I am a very good editor, here, on the blog. I give you only the choicest morsels. Little, tasty tit bits. A couple of hours of my life, here and there. I don't give you much context, just straight to the good stuff. I know what you like. I also know that this blog isn't world famous, that I don't get thousands of hits and that my private life, for all my public writing, is still very much that. Private. Sure, there are naked pictures of me on various BDSM sites, and if you really worked at it you could connect the dots. Expose me. But why would anyone bother?
Like Belle du Jour, they wouldn't unless it became a story. Which it might. If I get what I want: lots of lovely book sales. Then finding out who I am will become worth someone's while. And that could cause a lot of problems, for me, for those around me, for my family.
As much as I take pride in who I am and what I do I also know how upset my parents would be if they knew about this. How sad they would feel. How anxious and frightened for me, how ashamed, how disappointed in me and in themselves. That they had somehow let me down, or that my life will be unhappy, incomplete. That it must be if I feel the need to do things like this. We're back to the argument of 50 Shades again where Christian Grey's sadism has its root in his abusive upbringing. That in order to be kinky he must lack in other areas - emotional fulfilment is beyond him. That question I've been asked by several people outside of the scene: how can you do that with someone you love?
So how can I do this? How can I write the book I want to write, and want it to succeed, without also being open to the possibility that it will change my life in very difficult ways. Arrogantly, I'm assuming a best-seller. Still, I see no point in aiming to produce something average.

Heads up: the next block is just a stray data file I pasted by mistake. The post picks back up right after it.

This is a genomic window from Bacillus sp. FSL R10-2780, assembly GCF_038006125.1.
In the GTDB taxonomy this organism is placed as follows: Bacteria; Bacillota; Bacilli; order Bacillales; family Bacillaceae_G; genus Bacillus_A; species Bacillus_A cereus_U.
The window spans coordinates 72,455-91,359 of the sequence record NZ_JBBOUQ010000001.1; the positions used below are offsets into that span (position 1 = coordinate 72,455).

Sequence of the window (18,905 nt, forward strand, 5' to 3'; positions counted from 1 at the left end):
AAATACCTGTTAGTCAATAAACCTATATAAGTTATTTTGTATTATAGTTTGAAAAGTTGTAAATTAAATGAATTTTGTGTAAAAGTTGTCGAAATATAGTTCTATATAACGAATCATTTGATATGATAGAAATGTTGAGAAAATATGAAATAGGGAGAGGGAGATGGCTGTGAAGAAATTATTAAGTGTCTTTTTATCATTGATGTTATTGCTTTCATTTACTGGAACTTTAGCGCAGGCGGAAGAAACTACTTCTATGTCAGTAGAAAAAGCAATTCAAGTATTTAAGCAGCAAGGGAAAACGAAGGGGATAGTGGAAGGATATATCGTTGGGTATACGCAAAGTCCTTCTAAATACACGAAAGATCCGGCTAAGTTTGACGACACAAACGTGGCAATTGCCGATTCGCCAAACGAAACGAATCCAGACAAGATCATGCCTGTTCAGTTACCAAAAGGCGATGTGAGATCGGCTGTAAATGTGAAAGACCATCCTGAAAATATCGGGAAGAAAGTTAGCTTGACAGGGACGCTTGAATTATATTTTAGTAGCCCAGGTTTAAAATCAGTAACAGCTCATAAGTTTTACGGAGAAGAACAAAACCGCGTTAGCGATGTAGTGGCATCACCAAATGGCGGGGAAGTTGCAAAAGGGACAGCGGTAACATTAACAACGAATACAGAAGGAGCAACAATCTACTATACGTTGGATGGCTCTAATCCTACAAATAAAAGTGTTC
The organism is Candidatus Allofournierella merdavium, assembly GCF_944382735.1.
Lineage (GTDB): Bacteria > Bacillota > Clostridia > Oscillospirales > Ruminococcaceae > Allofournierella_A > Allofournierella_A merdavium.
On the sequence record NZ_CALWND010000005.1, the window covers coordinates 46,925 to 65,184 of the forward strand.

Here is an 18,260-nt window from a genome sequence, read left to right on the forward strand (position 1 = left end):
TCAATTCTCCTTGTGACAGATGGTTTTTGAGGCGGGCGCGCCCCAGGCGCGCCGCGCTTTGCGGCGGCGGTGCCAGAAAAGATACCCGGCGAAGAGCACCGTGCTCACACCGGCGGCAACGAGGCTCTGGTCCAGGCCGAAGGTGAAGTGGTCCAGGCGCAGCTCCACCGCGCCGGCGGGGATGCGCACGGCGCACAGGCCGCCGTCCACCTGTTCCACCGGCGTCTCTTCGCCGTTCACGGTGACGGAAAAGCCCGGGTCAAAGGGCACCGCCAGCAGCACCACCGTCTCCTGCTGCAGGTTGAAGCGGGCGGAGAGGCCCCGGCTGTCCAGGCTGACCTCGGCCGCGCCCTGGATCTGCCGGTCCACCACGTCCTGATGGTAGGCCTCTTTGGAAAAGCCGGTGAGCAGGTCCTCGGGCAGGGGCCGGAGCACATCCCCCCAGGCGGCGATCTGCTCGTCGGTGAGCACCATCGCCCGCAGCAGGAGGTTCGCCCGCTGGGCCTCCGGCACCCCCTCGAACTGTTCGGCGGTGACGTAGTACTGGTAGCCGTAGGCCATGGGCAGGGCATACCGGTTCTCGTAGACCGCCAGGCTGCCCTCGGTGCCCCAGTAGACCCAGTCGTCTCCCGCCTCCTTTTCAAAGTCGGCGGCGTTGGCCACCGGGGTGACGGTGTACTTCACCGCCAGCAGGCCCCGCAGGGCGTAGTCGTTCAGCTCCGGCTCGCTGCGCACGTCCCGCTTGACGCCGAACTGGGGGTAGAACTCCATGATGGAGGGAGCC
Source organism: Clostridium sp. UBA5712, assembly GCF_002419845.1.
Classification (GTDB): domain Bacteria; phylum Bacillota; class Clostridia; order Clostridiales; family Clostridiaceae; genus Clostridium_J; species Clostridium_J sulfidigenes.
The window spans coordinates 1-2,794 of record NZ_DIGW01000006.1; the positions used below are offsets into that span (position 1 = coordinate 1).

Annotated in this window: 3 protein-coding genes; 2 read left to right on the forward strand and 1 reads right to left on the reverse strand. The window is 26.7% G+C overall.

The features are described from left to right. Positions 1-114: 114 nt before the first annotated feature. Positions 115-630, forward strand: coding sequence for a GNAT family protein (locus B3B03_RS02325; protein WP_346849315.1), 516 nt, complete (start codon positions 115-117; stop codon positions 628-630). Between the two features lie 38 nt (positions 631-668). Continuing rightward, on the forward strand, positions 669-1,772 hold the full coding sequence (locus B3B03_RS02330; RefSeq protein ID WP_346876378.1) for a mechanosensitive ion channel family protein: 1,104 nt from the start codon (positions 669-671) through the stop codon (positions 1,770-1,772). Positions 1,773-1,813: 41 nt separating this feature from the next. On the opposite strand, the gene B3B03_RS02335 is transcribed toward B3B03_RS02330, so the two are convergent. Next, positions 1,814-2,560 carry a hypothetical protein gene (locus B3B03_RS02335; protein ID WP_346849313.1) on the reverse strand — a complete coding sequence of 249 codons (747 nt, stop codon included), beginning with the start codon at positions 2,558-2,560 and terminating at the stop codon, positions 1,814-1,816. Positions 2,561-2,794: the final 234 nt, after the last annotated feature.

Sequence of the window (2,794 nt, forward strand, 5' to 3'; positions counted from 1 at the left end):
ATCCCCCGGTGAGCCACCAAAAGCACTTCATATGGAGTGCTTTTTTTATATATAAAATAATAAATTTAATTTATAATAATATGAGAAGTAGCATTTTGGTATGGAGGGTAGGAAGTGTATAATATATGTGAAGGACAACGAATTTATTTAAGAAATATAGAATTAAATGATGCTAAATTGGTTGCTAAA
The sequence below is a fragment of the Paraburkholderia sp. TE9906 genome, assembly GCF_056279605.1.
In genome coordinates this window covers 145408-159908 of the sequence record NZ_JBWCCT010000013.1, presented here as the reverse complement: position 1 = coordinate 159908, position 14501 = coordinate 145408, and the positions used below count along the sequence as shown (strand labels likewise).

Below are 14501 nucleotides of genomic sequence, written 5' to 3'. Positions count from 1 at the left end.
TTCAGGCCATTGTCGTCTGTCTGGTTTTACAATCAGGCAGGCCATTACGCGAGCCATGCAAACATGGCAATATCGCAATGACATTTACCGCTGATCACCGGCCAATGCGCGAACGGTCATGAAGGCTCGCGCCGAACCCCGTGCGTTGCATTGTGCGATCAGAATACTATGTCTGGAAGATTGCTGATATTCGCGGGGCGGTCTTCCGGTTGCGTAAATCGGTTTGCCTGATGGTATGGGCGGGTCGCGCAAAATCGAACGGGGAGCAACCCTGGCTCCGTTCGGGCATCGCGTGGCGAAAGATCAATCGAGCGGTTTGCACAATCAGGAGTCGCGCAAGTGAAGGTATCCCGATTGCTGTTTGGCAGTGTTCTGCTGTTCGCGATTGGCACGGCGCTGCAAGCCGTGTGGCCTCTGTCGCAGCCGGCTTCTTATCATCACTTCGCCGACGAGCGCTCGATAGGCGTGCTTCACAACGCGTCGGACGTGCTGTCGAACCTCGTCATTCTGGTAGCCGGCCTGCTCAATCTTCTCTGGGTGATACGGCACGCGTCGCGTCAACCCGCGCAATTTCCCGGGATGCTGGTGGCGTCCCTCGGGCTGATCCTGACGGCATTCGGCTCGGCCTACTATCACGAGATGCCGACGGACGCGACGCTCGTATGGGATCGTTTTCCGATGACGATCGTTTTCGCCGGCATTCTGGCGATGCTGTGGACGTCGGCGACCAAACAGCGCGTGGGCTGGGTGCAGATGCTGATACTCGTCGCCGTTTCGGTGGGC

The first stage is to see whether I can write it at all. Writing a book is very different to writing a blog, the agent assures me, and as I sit here, typing quickly in this familiar format I can see he is right. The idea of opening a blank page and starting from the beginning is quite intimidating. I need to work out how much of my life I use and how much I make up. I need to plan, in a way I never do with these posts, a structure to frame the experiences. I must do more than a series of vignettes, instead I need to take people on a journey that they can empathise with, even though they have never been to those places or done those things. I also need to protect myself, and my family, and those I have played with, to strike a balance between the reality and authenticity of my genuine experiences and the needs of narrative and privacy.
Based on a true account, I suppose.